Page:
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Re: [TCML] dc tesla coil
I have been working on a coil like that for a while, but work is at a standstill due to lack of funding for tank capacitors.
You are correct on the advantage, that you don't need a huge charging inductor which can be substituted for smaller air core units of a few mH.
But to make it work really well you then need to use a filter capacitor, that way when the charging electrodes align, the tank cap can be charged nearly instantly. As the presentation time for the charging to occur is low.
The other advantage to this approach is that you can use any spark gap bps you want. even those lower than the mains frequency, but only if you use the filter cap. My filter cap is a large array of microwave caps, it knocks the ripple after the rectifier down to less than 10%.
You don't need a filter cap, but it really helps if you do, and this drives up costs more than an inductor. unless you acquire loads of microwave caps like i did on the cheap.
For diodes the 1N5408 works really well in series chains. it has a 300A single impulse capability, and that reduces down to 30A at 400 Hz 3A DC. or so i'm told.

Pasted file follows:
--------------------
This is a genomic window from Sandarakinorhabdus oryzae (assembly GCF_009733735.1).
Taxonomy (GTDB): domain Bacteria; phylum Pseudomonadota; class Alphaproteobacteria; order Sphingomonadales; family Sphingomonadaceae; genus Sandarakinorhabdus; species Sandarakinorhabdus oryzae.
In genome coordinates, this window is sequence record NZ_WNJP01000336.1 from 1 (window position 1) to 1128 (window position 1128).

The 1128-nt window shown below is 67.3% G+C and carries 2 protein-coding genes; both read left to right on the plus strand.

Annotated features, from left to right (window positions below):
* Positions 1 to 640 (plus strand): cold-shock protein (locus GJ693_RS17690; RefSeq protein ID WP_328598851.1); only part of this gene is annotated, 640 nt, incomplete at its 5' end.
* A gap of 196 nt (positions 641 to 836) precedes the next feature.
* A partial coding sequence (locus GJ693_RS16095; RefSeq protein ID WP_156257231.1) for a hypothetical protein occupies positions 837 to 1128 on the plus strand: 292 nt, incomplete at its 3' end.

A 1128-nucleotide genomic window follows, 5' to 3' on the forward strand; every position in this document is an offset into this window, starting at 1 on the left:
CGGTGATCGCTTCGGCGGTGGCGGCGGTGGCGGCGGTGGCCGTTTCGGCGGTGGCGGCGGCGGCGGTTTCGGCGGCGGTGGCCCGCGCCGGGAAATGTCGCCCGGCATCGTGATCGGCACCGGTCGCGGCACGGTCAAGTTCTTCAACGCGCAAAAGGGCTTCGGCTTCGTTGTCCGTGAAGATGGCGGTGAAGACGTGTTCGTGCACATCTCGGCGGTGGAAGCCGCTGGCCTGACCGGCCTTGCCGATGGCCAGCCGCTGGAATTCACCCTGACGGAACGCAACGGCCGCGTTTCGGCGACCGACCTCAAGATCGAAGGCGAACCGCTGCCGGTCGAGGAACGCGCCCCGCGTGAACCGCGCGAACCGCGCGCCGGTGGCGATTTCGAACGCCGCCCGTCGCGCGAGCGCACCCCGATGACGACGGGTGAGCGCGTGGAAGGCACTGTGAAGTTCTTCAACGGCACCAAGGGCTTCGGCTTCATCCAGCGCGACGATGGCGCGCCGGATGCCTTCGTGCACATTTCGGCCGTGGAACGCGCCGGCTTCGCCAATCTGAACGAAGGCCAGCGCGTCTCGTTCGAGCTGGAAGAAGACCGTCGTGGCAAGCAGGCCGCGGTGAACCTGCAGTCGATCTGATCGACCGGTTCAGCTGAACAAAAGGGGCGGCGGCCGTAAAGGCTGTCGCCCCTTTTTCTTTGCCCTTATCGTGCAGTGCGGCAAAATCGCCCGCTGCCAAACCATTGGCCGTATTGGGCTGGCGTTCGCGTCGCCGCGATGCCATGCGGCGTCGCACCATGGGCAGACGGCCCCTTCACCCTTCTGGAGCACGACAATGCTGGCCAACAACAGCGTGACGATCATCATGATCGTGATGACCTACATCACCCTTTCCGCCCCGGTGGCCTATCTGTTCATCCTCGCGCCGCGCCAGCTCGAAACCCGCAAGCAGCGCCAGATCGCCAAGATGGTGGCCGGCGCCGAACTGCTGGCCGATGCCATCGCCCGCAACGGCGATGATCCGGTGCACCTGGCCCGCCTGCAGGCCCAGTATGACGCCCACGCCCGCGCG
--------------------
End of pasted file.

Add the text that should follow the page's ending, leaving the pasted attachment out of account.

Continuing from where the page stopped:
John "Jay" Howson IV
"Why thank you, I will be happy to take those electrons off your hands."
----- Original Message -----
From: "charles rakes" <crakes29@xxxxxxxxx>
Sent: Saturday, November 24, 2012 4:46:19 PM
Subject: [TCML] dc tesla coil
I've been playing with Tesla coils since 1954 and about 12 years ago had
started building a medium size coil with abt 1.5kw. I would now like to
complete the coil. I would like to try making/using a RSG with one set of
points to charge the tank cap and another set to discharge the cap. If
this will work I should be able to really simplify the circuit. And not
need chokes or other protection components. Will this approach work? If
so I would try using a variable speed bench grinder as the basic of my
RSG. Any help would be a greatly appreciated. Charles
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